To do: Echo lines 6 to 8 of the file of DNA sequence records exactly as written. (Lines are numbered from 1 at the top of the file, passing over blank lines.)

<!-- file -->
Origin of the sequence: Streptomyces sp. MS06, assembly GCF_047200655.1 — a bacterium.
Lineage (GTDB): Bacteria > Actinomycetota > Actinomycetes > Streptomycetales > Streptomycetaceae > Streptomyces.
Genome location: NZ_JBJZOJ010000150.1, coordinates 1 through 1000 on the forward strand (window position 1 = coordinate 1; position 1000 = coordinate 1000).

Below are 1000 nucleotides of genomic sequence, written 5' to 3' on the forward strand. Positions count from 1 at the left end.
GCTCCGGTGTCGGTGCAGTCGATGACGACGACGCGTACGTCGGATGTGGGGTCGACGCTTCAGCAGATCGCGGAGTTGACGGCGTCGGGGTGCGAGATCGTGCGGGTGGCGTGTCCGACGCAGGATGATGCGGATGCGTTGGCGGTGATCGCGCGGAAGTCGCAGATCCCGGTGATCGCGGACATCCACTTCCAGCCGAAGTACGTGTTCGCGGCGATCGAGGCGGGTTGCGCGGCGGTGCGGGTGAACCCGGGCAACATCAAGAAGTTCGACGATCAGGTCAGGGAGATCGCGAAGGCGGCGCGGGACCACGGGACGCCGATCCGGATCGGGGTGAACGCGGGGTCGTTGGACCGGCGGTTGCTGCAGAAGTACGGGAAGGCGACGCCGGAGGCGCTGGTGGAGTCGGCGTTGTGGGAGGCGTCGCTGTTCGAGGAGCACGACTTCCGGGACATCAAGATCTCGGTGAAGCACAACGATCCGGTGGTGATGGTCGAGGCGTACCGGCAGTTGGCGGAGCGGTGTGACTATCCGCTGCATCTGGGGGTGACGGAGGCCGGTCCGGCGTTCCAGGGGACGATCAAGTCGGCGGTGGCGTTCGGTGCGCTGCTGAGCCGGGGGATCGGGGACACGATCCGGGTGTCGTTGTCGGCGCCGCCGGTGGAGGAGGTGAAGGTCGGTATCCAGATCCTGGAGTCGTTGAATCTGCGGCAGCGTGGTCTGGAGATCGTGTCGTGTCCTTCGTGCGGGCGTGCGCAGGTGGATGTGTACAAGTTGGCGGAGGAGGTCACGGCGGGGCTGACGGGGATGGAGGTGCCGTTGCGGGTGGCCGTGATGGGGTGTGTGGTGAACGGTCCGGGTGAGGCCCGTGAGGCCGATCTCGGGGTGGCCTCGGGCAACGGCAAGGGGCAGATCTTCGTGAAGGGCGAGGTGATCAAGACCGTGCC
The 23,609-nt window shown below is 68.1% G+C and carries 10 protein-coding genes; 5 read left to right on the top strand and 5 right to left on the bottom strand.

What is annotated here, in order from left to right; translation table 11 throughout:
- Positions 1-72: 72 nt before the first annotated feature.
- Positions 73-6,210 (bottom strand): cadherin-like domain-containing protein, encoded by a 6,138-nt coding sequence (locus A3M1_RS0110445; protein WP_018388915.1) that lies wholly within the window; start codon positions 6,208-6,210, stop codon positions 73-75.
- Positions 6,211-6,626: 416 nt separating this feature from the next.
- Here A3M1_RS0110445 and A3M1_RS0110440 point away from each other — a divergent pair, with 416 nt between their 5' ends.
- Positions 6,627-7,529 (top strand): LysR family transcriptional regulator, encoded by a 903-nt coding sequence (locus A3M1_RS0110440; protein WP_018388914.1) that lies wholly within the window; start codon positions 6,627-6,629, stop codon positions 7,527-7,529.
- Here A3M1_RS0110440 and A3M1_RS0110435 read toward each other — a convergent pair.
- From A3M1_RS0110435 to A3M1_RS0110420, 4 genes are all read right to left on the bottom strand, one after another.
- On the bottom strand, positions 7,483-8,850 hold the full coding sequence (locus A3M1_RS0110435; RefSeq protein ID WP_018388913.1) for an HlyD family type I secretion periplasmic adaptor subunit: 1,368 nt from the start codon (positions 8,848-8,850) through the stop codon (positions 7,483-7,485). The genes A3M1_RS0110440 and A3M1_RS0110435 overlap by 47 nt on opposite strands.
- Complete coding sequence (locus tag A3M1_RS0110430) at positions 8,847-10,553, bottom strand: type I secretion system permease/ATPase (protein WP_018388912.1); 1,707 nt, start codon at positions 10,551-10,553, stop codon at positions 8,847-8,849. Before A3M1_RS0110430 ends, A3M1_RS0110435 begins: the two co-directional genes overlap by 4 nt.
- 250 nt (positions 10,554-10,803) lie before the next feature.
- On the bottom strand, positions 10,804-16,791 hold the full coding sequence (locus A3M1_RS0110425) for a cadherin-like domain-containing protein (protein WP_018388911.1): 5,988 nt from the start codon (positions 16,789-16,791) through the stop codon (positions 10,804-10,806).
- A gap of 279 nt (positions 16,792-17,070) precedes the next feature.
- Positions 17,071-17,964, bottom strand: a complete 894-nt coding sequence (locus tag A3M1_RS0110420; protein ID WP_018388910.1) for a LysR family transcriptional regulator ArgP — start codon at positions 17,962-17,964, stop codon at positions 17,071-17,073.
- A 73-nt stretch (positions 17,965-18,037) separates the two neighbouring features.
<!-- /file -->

The 23,609-nt window shown below is 68.1% G+C and carries 10 protein-coding genes; 5 read left to right on the top strand and 5 right to left on the bottom strand.

What is annotated here, in order from left to right; translation table 11 throughout:
- Positions 1-72: 72 nt before the first annotated feature.